Mercury-induced acute generalized exanthematous pustulosis misdiagnosed as a drug-related case

Department of Dermatology, Fattouma Bourguiba Hospital, Monastir 500, Tunisia.
Contact Dermatitis (Impact Factor: 3.75). 08/2008; 59(1):52-4. DOI: 10.1111/j.1600-0536.2007.01306.x
Source: PubMed
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    ABSTRACT: Acute generalized exanthematous pustulosis (AGEP) is now a well-known clinical entity, characterized by acute onset with associated fever, and numerous non-follicular pin-head sterile pustules on erythematous background. The biopsy evidences subcorneal pustules resembling those of pustular psoriasis. However, polymorphic aspects such as pseudo-erythema multiforme purpuric lesions, and edema are often associated, and with the rapid self-healing course of this impressive pustulosis, allow the differential diagnosis with pustular psoriasis. Most cases of AGEP are drug induced, particularly by antibiotics and mainly beta-lactams. However, a number of other drugs, of which the list is increasing, may be responsible. Few cases are related to other causative factors such as viral infections or ultraviolet radiation.
    Seminars in Cutaneous Medicine and Surgery 01/1997; 15(4):244-9. DOI:10.1016/S1085-5629(96)80037-X · 1.34 Impact Factor
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    ABSTRACT: The purpose of the present review is to update knowledge on acute generalized exanthematous pustulosis (AGEP) in terms of epidemiology, pathogenesis, cause, clinical features, diagnosis, and treatment. AGEP is a rare reaction pattern attributed mainly to drugs. Drug-specific T cells (CD4+ and CD8+) and the production of interleukin-8/CXCL8 play an important role in its pathogenesis. A large-scale case-control study (EuroSCAR study) revealed a broad spectrum of drugs strongly associated with AGEP characterized by different time patterns (latent periods). Recent publications have supported the recognized role of individual drugs in the induction of AGEP and some have reported newly incriminated drugs. Many recent publications on AGEP have used the AGEP validation score (EuroSCAR group criteria) to establish the diagnosis. The value of in-vivo tests (mainly patch tests), in-vitro tests (the lymphocyte transformation test and cytokine release tests), or both for the identification of causative drugs has been demonstrated. Infections do not play a prominent role in the development of AGEP. There is no evidence for the assumption that AGEP is a variant of pustular psoriasis. Unique observations related to AGEP include a marked female predominance, a possible role for seasonality and a causal role for spider bites. A broad spectrum of drugs is associated with AGEP, a T cell-mediated reaction. Genetic susceptibility and the possible role of other risk factors in AGEP should be further evaluated in larger studies of AGEP patients with a validated diagnosis.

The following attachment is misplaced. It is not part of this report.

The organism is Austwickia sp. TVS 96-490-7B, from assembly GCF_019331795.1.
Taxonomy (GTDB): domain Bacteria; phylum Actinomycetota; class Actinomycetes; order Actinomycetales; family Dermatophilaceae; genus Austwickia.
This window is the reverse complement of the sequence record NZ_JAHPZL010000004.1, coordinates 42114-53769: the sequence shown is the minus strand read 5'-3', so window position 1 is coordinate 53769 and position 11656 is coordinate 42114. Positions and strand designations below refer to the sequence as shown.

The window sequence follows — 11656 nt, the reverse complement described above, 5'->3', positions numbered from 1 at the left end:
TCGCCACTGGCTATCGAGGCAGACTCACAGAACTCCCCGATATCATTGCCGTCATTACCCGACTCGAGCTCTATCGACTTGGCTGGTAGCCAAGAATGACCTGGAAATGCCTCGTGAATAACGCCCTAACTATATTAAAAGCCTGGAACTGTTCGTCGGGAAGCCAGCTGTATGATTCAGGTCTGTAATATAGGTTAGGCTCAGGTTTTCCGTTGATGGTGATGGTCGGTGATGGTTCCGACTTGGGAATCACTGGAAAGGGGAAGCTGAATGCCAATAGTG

Current Opinion in Allergy and Clinical Immunology 06/2009; 9(4):322-8. DOI:10.1097/ACI.0b013e32832cf64e · 3.57 Impact Factor
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    ABSTRACT: Background Acute generalized exanthematous pustulosis (AGEP) is a rare severe pustular reaction pattern with a typical clinical picture. Objectives To characterize the histopathological features of AGEP in a large series of cases with a validated diagnosis. Methods A multinational retrospective histopathological study was conducted. It included 102 hospitalized patients (recruited within the EuroSCAR and RegiSCAR studies) with a validated diagnosis of probable or definite AGEP. A systematic description of the histopathological features in AGEP was done based on a standardized grading system. Results Sub/intracorneal pustules (41%), intraepidermal pustules (20%) or combinations of them (38%) were observed in 102 cases. The pustules were usually large (> 15 keratinocytes) (82% and 89%, respectively) and regularly contained eosinophils (36% and 32%, respectively). Spongiform features were less prominent in the sub/intracorneal pustules compared with the intraepidermal pustules (44% and 95%, respectively). The main epidermal features were necrotic keratinocytes (67%), including incidental segmental necrosis (7%), and spongiosis (80%) with neutrophil exocytosis (77%). The main dermal features were papillary oedema (88%) and mixed superficial (100%), interstitial (93%), and mid/deep-dermal infiltrates (95%) containing neutrophils (100%) and eosinophils (81%). Follicular pustules were also seen (23%), but vasculitis generally was absent. Classical features of plaque-type psoriasis were infrequent and usually mild. No significant differences were observed between a subgroup of 16 cases with and 86 cases without psoriasis. Conclusions The present histopathological study concerns a large series of cases with a validated diagnosis of AGEP. It provides diagnostic clues in favour of AGEP in patients with a pustular eruption.
    British Journal of Dermatology 08/2010; 163(6):1245 - 1252. DOI:10.1111/j.1365-2133.2010.09967.x · 4.28 Impact Factor
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